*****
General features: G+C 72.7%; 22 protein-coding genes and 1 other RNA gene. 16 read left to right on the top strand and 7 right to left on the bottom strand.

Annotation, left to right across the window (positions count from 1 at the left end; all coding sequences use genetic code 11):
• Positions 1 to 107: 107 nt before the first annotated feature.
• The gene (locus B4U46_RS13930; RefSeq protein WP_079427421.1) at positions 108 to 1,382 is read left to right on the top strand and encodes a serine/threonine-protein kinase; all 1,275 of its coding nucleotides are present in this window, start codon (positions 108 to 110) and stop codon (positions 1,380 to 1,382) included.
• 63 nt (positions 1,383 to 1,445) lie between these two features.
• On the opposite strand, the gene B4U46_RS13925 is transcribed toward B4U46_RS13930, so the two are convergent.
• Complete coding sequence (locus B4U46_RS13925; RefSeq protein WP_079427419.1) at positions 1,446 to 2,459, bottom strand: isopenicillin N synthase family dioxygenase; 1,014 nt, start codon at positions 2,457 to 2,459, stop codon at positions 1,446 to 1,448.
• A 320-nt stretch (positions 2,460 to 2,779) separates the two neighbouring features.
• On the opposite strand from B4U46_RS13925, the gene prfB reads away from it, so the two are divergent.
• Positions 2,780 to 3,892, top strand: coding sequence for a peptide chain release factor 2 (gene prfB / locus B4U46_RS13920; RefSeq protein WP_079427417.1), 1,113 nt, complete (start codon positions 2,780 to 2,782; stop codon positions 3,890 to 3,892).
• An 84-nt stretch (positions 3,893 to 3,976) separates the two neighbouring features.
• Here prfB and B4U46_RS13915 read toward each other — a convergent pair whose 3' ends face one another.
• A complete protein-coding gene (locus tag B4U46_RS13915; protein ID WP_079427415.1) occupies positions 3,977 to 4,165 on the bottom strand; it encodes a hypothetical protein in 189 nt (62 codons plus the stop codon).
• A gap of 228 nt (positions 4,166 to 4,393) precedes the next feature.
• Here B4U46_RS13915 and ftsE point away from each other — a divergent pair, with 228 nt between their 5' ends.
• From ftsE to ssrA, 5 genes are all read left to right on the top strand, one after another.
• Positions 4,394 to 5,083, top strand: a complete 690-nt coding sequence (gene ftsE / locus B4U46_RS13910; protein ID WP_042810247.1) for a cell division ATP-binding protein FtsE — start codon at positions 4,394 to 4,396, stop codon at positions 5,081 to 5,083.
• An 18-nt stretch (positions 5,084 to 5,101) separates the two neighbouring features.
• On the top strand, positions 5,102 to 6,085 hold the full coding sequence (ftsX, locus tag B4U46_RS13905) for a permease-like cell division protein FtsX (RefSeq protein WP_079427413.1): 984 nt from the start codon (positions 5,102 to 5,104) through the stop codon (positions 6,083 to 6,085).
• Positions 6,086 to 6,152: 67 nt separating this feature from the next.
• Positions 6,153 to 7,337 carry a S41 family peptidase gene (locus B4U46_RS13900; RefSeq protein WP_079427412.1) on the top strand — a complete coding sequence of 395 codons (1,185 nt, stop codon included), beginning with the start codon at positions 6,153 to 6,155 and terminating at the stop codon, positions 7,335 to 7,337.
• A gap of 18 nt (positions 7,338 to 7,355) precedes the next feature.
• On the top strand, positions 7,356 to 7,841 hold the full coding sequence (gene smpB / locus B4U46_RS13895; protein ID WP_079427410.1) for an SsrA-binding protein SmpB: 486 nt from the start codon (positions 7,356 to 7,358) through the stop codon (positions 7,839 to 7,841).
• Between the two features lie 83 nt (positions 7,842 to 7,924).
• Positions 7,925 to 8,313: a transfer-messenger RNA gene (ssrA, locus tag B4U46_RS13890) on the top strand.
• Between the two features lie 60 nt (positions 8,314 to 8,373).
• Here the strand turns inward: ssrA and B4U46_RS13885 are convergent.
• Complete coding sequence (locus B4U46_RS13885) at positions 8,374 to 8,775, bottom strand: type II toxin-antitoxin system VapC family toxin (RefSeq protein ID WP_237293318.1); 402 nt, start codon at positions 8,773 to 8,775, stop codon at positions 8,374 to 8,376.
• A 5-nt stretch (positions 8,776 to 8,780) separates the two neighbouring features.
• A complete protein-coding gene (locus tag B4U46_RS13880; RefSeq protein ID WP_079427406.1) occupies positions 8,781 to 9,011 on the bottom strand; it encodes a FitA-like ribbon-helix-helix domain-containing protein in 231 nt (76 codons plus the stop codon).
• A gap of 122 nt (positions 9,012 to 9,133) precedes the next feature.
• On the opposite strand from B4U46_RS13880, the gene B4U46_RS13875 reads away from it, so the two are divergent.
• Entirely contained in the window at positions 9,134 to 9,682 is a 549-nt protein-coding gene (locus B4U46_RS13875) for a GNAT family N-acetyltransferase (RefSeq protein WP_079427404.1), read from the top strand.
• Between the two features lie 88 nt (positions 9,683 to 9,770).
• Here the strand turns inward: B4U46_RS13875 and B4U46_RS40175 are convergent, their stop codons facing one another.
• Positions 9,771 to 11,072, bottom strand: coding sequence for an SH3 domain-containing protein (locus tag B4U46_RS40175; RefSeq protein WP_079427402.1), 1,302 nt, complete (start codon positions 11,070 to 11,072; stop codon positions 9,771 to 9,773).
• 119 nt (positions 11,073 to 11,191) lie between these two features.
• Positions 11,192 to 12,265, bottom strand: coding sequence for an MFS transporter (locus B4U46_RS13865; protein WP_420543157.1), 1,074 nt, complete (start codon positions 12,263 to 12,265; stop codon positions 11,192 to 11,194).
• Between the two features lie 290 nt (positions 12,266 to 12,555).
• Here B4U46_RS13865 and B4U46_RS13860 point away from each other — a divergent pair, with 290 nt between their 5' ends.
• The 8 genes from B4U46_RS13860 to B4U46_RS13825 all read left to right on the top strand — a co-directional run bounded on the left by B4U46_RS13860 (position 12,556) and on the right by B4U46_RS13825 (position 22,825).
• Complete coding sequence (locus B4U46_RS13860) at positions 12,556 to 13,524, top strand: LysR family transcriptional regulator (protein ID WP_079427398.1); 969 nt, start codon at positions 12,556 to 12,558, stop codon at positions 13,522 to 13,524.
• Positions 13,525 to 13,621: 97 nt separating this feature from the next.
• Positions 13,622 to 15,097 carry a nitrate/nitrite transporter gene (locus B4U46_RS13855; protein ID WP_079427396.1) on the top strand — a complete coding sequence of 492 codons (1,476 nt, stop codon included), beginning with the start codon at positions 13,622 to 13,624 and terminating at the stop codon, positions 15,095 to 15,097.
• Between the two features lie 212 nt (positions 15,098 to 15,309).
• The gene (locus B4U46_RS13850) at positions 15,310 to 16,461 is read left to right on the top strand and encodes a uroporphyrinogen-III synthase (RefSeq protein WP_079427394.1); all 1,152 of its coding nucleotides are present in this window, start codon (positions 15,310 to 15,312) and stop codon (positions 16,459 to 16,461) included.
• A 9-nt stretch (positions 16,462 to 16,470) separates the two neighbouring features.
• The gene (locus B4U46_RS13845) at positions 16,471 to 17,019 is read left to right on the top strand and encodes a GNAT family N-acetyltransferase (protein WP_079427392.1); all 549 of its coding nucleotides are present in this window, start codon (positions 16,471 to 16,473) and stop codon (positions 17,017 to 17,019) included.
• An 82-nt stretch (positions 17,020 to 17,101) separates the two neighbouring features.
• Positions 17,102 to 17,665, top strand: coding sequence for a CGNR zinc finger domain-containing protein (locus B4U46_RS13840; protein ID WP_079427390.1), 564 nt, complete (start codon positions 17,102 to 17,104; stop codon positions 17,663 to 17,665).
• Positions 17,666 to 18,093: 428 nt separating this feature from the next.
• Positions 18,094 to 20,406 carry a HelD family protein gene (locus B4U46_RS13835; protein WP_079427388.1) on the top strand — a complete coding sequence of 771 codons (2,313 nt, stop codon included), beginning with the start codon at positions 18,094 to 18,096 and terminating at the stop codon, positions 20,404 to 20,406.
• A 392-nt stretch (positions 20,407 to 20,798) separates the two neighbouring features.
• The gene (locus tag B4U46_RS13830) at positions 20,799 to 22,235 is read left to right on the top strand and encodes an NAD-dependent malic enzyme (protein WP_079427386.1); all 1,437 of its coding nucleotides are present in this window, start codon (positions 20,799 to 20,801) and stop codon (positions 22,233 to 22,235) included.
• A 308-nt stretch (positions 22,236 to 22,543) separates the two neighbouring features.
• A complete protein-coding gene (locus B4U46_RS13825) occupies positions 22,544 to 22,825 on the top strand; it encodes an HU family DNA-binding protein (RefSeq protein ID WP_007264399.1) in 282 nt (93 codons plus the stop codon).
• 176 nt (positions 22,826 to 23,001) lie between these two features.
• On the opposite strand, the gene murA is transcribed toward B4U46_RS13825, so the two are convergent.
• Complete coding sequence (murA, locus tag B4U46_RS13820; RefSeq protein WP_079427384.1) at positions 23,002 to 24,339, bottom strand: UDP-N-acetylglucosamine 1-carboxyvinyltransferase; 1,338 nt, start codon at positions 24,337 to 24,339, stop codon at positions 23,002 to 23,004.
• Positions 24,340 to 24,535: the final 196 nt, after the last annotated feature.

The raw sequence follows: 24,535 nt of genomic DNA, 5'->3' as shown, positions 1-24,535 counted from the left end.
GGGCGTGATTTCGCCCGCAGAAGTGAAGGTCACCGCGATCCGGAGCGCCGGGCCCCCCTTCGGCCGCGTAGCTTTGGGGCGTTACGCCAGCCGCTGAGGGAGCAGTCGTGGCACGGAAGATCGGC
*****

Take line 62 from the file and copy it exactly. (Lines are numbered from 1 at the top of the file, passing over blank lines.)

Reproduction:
GGGCGTGATTTCGCCCGCAGAAGTGAAGGTCACCGCGATCCGGAGCGCCGGGCCCCCCTTCGGCCGCGTAGCTTTGGGGCGTTACGCCAGCCGCTGAGGGAGCAGTCGTGGCACGGAAGATCGGC